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HCIL Seminar Series

The HCIL Seminar Series offers a common ground that can promote interdisciplinary discussion on a wide range of topics relating to Human-Computer Interaction. The theme of this Spring's talks is how exciting industrial research can become important products for people. Our speakers are two industry leaders in the field of HCI and they will share their insights and experiences. 

Special thanks to the Dingman Center for Entrepreneurship for Sponsoring these events!


Spring 2009 Speakers

April 24, 2009

Friday, 11am, Room 2119, Hornbake Bldg, South Wing

Mary Czerwinski
Microsoft Research

From Scatterbrained to Focused: User Interface Help for Today’s Crazed Information Worker


Today's information workers are characterized by their ability to easily handle interruptions, multi-task, switch tasks quickly, and make sense of enormous amounts of information in high-pressure situations. Current and future technologies, including various wearables and sensing devices, ensure that robust communications and information transmissions can occur almost anywhere, any time. Our ability to log, collect, and visualize event data has become more sophisticated, allowing us to analyze trends and identify patterns across many areas of individual and group behaviors. How do we use these technological trends to ensure that we are designing tools that improve productivity, insight, and an overall sense of user control? In this talk, Mary discusses several of her research group's projects in this area along with their path through productization.


Mary Czerwinski is a Research Area Manager of the Visualization and Interaction for Business and Entertainment (VIBE) research group at Microsoft Research. The group is responsible for studying and designing advanced technology and interaction techniques that leverage human capabilities across a wide variety of input and output channels. Mary's primary research areas include studying group awareness systems, information visualization and task switching. Mary has been an affiliate assistant professor at the Department of Psychology, University of Washington since 1996. She has also held positions at Compaq Computer Corporation, Rice University, Lockheed Engineering and Sciences Corporation, and Bell Communications Research. She received a Ph.D. in cognitive psychology from Indiana University in Bloomington. Mary is active in the field of Human-Computer Interaction, publishing and participating in a wide number of conferences, professional venues and journals. More information about Dr. Czerwinski can be found at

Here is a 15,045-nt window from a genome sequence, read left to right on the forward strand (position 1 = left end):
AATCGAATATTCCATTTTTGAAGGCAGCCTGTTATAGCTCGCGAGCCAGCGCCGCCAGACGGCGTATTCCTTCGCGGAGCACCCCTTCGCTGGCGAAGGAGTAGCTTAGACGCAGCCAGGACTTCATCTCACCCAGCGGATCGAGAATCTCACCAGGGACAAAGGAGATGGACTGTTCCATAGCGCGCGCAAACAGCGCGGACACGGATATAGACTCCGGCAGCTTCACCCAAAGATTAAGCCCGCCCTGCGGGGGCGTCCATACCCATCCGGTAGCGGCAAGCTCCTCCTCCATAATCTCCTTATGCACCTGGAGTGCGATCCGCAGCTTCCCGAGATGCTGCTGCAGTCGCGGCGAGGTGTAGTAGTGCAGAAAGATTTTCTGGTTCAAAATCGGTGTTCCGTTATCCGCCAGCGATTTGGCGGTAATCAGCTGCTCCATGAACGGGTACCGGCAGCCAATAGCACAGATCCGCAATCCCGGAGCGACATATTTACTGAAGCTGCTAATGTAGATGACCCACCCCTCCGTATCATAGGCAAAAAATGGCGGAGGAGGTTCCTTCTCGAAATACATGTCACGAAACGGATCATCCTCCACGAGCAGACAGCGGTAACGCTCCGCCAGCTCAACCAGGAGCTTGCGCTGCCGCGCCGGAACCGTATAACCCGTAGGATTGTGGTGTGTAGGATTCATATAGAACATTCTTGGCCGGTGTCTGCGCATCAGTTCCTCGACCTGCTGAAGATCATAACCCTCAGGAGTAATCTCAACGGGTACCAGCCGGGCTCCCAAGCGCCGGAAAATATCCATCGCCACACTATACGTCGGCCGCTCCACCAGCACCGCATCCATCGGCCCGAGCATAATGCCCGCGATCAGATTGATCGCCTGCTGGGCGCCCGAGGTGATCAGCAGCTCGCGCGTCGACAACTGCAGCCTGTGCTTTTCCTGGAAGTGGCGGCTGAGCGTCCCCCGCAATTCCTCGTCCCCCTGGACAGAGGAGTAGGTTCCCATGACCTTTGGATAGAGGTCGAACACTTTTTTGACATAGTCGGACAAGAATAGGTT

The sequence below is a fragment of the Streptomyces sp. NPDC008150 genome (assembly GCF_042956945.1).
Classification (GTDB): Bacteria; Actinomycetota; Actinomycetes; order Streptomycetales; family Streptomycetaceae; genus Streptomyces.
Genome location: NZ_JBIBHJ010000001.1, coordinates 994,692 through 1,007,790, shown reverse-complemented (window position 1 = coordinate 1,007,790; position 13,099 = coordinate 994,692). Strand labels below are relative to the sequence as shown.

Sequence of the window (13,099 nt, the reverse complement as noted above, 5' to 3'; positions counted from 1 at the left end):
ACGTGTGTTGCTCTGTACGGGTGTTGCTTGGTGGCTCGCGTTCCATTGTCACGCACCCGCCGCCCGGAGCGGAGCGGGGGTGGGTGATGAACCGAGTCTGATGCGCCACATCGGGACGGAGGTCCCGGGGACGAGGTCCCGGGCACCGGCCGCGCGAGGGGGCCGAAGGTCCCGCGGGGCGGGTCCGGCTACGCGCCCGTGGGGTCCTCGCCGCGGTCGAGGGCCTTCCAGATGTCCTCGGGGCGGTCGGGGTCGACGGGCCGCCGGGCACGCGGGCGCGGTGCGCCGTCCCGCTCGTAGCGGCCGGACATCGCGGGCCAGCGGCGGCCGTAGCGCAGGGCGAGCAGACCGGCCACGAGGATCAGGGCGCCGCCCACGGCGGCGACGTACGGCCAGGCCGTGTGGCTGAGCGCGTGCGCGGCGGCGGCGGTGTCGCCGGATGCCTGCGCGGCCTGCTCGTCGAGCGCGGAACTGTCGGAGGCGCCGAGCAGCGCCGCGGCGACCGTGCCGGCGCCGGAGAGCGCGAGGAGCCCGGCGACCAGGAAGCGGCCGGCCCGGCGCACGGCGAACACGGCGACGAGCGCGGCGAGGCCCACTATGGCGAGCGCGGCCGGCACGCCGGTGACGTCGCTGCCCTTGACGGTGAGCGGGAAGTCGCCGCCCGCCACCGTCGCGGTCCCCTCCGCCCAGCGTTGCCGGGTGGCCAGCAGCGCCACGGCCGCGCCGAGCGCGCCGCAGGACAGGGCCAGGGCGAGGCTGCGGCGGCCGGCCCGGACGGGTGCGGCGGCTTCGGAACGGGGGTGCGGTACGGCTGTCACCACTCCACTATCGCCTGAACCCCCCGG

April 27, 2009

Monday, 11am, Room 2119, Hornbake Bldg, South Wing

Joe Marks
VP-R&D, Disney Research

The What and How of Technological Research at The Walt Disney Company


At The Walt Disney Company we tell stories. For us, technology is always a means to an end. This influences what technological research we do, and how we do it. If the technology we need to tell a story is for sale in the marketplace, then we can buy it. But if we need a technology that is not commercially available, then we look to our research labs to develop it. For example, some current topics of interest to us include:

• Physical simulation of cloth, hair, and fluids for animated CG movies.

• The representation of 2D geometry for hand-drawn animation.

• Interactive robots for park attractions.

• Mobile computing for guests in our parks & resorts.

• Real-time athlete tracking for sports visualization.

• Fluent user interfaces for chat in massively multiplayer online games.

Because we don’t need to make money from technology per se, and because we have a leading position in the media & entertainment industry, we can conduct our technological research more openly than many other companies. We collaborate with academe, publish our results, and work with research organizations at other companies. Jointly owned intellectual property is often acceptable to us. The idiosyncrasies of our business model thus make R&D at the Walt Disney Company somewhat different than at other companies, but no less important. We anticipate continued growth in our research capabilities as we look for more and better ways to invent and innovate around our core business of storytelling.  


Joe Marks grew up in Dublin, Ireland. He holds three degrees from Harvard University. His areas of interest include computer graphics, human-computer interaction, and artificial intelligence. He has worked previously at Bolt Beranek and Newman and at Digital's Cambridge Research Laboratory. Prior to joining The Walt Disney Company he was the Research Director at Mitsubishi Electric Research Labs (MERL) in Cambridge, MA, from 2000-2006.











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